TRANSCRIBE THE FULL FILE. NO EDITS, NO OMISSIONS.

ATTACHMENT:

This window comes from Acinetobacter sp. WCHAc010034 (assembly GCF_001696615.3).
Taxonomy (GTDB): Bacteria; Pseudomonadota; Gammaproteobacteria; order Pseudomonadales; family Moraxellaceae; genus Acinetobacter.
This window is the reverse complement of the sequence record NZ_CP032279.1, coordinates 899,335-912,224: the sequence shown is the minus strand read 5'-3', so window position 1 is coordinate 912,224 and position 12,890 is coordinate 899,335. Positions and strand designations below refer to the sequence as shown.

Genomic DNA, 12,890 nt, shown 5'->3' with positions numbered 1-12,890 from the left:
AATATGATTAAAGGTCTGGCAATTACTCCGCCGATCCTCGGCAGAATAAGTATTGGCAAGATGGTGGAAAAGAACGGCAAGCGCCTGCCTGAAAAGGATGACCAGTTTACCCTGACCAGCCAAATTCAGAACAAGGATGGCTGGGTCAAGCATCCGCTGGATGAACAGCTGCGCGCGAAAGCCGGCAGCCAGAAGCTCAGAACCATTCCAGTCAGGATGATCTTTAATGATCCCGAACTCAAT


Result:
This window comes from Acinetobacter sp. WCHAc010034 (assembly GCF_001696615.3).
Taxonomy (GTDB): Bacteria; Pseudomonadota; Gammaproteobacteria; order Pseudomonadales; family Moraxellaceae; genus Acinetobacter.
This window is the reverse complement of the sequence record NZ_CP032279.1, coordinates 899,335-912,224: the sequence shown is the minus strand read 5'-3', so window position 1 is coordinate 912,224 and position 12,890 is coordinate 899,335. Positions and strand designations below refer to the sequence as shown.

Genomic DNA, 12,890 nt, shown 5'->3' with positions numbered 1-12,890 from the left:
AATATGATTAAAGGTCTGGCAATTACTCCGCCGATCCTCGGCAGAATAAGTATTGGCAAGATGGTGGAAAAGAACGGCAAGCGCCTGCCTGAAAAGGATGACCAGTTTACCCTGACCAGCCAAATTCAGAACAAGGATGGCTGGGTCAAGCATCCGCTGGATGAACAGCTGCGCGCGAAAGCCGGCAGCCAGAAGCTCAGAACCATTCCAGTCAGGATGATCTTTAATGATCCCGAACTCAAT